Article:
Relatively little is known about the molecular pathways defining the epithelial progenitor cells of the embryonic and adult lung and their role in lung development, steady state homeostasis and repair after damage caused by environmental and other agents. In this competitive renewal we will build on previous discoveries to obtain new information about basic mechanisms controlling the specification, proliferation, and differentiation of lung epithelial progenitor/stem cells, using the mouse as a model genetic organism.
In Aim 1 we will test the hypothesis that the developmental potential of epithelial progenitor cells in the distal tips of the embryonic lung changes in an orderly way over time so that early born descendants give rise to cells in the proximal airways while late born daughters give rise to alveolar cells. For this aim we have already generated two new lines of genetically engineered mice, Id2-GFP and Id2-CreER. These will enable us to follow the developmental fate of distal tip cells in vivo, isolate the cells at different times using flow cytometry, analyze their transcriptome using gene arrays, and test the role of candidate regulatory genes using gain and loss of function experiments.
In Aim 2 we will focus on the adult trachea and main bronchi which has a pseudostratified epithelium, as in a large proportion of the human airways. We will test the relative contribution of basal stem cells and secretory (Clara) cells in maintaining this region and in repairing it after injury by exposure to naphthalene or sulfur dioxide. This will be achieved using new K5-CreEr and Scgb1a1-CreEr alleles for fate mapping and gene manipulation. We will also elucidate basic mechanisms regulating the specification, self-renewal and differentiation of basal stem cells, focusing initially on the role of the transcription factor, Sox2. Finally, in a high risk Aim 3, we will test the hypothesis that small non-coding RNAs known as microRNAs can reversibly enhance the self-renewal potential of progenitor cells in the adult lung, either in the steady state or during repair. To do this we will initially inducibly express in basal and Clara cells the miR17-92 gene that encodes a conserved cluster of six microRNAs. We have already shown that this cluster enhances the proliferation of epithelial progenitors in the embryonic lung at the expense of their differentiation and we will now test this in adult progenitors. We will then test the activity of individual miR17-92 members or combinations of them. In the long term we will ask whether this activity can be obtained by direct application of double stranded small RNAs linked to cell-specific aptamers. PROJECT NARRATIVE. This work will increase our understanding of basic mechanisms regulating the embryonic development of the lung and the ability of the epithelial cells to undergo repair in the adult. In the long term the work may lead to potential therapies or predictive assays for pathological conditions related to defects in the supply, proliferation or differentiation of progenitor/stem cells in the human lung.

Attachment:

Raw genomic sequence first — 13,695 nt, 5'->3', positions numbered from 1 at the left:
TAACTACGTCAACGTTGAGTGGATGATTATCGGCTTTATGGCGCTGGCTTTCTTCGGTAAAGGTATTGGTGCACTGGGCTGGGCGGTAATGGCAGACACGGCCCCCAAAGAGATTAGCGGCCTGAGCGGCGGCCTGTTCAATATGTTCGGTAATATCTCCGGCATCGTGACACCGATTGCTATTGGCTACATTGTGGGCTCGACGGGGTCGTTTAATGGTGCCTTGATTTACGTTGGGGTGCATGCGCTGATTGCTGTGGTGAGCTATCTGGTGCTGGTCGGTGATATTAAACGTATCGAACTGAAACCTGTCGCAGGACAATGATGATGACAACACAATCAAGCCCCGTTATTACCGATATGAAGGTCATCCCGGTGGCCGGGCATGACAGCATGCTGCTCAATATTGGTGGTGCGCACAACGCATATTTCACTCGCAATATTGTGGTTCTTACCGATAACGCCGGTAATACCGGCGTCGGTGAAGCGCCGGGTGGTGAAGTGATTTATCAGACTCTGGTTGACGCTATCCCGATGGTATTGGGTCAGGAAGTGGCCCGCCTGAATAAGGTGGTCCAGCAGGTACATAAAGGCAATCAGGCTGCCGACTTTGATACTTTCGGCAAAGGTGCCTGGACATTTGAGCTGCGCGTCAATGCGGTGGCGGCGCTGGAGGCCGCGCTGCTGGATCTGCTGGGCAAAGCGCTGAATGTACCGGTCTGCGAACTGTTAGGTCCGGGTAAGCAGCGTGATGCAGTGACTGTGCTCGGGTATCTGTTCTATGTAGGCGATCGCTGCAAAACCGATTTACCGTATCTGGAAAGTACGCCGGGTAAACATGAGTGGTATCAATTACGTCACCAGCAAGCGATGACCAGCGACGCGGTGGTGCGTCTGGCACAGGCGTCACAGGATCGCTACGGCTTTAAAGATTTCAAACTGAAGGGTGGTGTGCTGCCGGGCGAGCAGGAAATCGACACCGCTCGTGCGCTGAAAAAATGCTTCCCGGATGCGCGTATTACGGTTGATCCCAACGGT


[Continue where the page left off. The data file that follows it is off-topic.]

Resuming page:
Public Health Relevance

. This work will increase our understanding of basic mechanisms regulating the embryonic development of the lung and the ability of the epithelial cells to undergo repair in the adult. In the long term the work may lead to potential therapies or predictive assays for pathological conditions related to defects in the supply, proliferation or differentiation of progenitor/stem cells in the human lung.

Agency
National Institute of Health (NIH)
Institute
National Heart, Lung, and Blood Institute (NHLBI)
Type
Method to Extend Research in Time (MERIT) Award (R37)
Project #
4R37HL071303-21
Application #
8463730
Study Section
Lung Injury, Repair, and Remodeling Study Section (LIRR)
Program Officer
Lin, Sara
Project Start
1992-05-05
Project End
2018-02-28
Budget Start
2013-04-01
Budget End
2014-02-28
Support Year
21
Fiscal Year
2013
Total Cost
$434,068
Indirect Cost
$150,087
Name
Duke University
Department
Anatomy/Cell Biology
Type
Schools of Medicine
DUNS #
044387793
City
Durham
State
NC
Country
United States
Zip Code
27705
Wansleeben, Carolien; Bowie, Emily; Hotten, Danielle F et al. (2014) Age-related changes in the cellular composition and epithelial organization of the mouse trachea. PLoS One 9:e93496
Barkauskas, Christina E; Cronce, Michael J; Rackley, Craig R et al. (2013) Type 2 alveolar cells are stem cells in adult lung. J Clin Invest 123:3025-36
Rock, Jason R; Hogan, Brigid L M (2011) Epithelial progenitor cells in lung development, maintenance, repair, and disease. Annu Rev Cell Dev Biol 27:493-512
Rock, Jason R; Barkauskas, Christina E; Cronce, Michael J et al. (2011) Multiple stromal populations contribute to pulmonary fibrosis without evidence for epithelial to mesenchymal transition. Proc Natl Acad Sci U S A 108:E1475-83
Jovov, Biljana; Que, Jianwen; Tobey, Nelia A et al. (2011) Role of E-cadherin in the pathogenesis of gastroesophageal reflux disease. Am J Gastroenterol 106:1039-47
Rock, Jason R; Gao, Xia; Xue, Yan et al. (2011) Notch-dependent differentiation of adult airway basal stem cells. Cell Stem Cell 8:639-48
Rock, Jason R; Randell, Scott H; Hogan, Brigid L M (2010) Airway basal stem cells: a perspective on their roles in epithelial homeostasis and remodeling. Dis Model Mech 3:545-56
Morrisey, Edward E; Hogan, Brigid L M (2010) Preparing for the first breath: genetic and cellular mechanisms in lung development. Dev Cell 18:8-23
Rock, Jason R; Hogan, Brigid L M (2010) Developmental biology. Branching takes nerve. Science 329:1610-1
Lu, Yun; Futtner, Christopher; Rock, Jason R et al. (2010) Evidence that SOX2 overexpression is oncogenic in the lung. PLoS One 5:e11022

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